Wednesday, July 31, 2019

‘Its gait is too brisk:’ money mobility in Karachi’s foreign exchange market

by Noman Baig, Habib University and IMTFI Fellow in the Journal of Cultural Economy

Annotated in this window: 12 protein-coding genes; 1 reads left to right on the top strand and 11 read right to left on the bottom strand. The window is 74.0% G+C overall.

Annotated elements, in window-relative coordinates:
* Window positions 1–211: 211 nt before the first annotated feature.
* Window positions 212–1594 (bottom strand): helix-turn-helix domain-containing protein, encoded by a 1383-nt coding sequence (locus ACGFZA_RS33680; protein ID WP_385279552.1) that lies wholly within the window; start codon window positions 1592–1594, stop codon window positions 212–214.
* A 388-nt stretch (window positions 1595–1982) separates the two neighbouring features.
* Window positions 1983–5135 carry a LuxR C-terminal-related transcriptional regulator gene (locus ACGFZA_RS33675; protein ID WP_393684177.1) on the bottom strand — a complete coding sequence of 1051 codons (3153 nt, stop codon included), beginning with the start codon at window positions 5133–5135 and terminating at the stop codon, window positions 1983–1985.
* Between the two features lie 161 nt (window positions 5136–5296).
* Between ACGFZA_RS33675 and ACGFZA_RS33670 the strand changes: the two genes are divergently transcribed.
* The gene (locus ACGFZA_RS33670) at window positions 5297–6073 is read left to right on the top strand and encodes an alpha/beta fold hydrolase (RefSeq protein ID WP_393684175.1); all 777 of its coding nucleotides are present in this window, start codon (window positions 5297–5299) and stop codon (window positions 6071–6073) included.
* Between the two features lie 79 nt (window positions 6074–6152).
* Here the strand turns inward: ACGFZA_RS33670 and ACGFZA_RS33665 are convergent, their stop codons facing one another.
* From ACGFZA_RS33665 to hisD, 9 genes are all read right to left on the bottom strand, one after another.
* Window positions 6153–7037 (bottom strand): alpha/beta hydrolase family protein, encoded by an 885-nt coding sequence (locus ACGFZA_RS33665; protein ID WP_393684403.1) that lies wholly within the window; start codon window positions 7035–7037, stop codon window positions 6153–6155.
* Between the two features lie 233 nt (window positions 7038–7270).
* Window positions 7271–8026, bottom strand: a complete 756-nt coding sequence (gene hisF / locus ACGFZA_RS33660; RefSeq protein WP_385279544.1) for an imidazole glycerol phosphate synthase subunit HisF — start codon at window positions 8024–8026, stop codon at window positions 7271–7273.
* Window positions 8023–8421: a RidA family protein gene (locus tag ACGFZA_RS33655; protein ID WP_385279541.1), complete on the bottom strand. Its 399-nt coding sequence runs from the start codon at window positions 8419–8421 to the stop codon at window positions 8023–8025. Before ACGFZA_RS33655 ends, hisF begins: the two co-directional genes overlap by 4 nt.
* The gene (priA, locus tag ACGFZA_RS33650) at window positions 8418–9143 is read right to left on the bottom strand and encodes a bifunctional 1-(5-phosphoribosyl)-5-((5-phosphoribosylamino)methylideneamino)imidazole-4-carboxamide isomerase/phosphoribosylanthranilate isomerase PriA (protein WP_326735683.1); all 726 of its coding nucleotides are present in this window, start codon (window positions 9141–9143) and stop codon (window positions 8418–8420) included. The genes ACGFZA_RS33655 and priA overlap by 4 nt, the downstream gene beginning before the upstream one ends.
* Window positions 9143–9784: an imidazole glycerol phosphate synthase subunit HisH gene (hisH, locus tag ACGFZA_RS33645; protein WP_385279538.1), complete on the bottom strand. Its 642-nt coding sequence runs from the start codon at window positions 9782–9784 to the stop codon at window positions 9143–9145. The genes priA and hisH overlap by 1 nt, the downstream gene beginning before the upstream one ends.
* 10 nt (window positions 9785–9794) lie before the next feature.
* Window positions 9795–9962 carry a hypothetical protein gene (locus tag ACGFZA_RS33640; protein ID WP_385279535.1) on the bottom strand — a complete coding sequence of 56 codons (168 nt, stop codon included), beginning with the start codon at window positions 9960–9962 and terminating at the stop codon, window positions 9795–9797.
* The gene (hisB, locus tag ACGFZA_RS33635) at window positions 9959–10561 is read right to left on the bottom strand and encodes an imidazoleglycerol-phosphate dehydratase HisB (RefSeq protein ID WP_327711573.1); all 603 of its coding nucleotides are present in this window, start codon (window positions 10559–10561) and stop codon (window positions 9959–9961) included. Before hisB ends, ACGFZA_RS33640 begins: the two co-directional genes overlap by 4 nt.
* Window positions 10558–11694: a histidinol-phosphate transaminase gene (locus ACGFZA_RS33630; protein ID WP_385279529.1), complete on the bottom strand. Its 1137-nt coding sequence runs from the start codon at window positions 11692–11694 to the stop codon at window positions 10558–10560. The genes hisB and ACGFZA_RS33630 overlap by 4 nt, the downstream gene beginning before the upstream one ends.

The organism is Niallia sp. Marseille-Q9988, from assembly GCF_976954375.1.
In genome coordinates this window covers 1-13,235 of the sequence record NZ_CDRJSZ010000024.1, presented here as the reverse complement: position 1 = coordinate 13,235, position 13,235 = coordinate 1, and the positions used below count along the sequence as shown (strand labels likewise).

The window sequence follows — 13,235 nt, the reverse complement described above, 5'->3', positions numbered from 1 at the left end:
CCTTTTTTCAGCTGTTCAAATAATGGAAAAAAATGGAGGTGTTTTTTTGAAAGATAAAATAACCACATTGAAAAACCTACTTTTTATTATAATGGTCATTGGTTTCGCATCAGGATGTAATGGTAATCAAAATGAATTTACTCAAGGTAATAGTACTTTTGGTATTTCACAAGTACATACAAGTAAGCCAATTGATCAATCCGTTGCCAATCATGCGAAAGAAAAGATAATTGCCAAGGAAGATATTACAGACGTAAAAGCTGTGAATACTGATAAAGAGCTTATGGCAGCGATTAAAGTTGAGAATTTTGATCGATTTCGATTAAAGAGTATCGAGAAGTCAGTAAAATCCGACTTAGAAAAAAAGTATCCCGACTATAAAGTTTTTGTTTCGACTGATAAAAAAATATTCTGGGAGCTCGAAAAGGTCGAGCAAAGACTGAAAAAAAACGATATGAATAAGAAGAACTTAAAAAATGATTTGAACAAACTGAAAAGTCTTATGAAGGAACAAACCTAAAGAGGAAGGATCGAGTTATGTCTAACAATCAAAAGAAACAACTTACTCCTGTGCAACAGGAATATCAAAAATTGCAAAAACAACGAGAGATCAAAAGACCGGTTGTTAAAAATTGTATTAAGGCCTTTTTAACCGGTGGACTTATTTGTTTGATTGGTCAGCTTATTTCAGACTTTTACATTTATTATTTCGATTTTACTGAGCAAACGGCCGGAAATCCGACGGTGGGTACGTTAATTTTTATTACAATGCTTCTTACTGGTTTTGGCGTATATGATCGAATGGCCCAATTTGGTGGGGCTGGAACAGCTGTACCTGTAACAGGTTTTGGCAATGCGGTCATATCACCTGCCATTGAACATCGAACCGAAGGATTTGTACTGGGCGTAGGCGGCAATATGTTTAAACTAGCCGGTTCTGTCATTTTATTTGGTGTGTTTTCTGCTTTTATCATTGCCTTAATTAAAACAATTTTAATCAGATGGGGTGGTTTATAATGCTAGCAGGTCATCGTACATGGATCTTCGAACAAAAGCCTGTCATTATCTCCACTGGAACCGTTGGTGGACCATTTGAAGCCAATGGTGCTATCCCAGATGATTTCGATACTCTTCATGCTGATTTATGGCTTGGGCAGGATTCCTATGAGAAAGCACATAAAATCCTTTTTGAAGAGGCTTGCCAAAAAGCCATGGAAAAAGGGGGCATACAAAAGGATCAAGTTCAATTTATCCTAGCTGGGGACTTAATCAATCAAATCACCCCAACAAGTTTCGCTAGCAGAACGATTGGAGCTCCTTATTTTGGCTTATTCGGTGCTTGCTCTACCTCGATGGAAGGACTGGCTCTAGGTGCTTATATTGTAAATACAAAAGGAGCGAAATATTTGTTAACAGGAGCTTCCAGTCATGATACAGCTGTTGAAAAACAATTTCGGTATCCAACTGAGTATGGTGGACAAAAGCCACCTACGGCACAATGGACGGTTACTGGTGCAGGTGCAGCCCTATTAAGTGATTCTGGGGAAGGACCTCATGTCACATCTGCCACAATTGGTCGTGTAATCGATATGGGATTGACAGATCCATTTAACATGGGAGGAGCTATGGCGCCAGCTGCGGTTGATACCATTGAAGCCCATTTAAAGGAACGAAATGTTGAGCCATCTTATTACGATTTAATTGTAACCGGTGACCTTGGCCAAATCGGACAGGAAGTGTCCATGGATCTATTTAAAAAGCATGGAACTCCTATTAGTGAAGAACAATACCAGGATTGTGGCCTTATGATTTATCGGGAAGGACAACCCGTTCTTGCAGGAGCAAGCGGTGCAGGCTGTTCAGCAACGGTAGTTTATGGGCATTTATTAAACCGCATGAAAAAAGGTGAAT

The global spread of finance capitalism has ushered in a speculative nature of currency trade and has given rise to new forms of subjectivity. Narrowing the ethnographic gaze on a thirty-seven year old currency trader in Karachi, this paper advances two arguments. The first argument relates to the materiality of foreign exchange and their effects on traders’ bodies. In spot trading, the currency traders experience foreign currency as an affective quality breathing down heavily on the senses. The second argument points to an interconnected nature of foreign exchange markets. Using Knorr Cetina and Breugger's notion of ‘global microstructures,’ I demonstrate the ways in which a currency trader, operating in a post-9/11 counter-terrorist surveillance milieu in the country, negotiates the micro and global scales of economy. Grounded in ethnographic research in Pakistan, this paper explores the ways in which foreign currency, especially of the metropole, is circulated, exchanged, and imagined in a postcolonial context, and hence contributes to an emerging scholarship of anthropology of money and finance.

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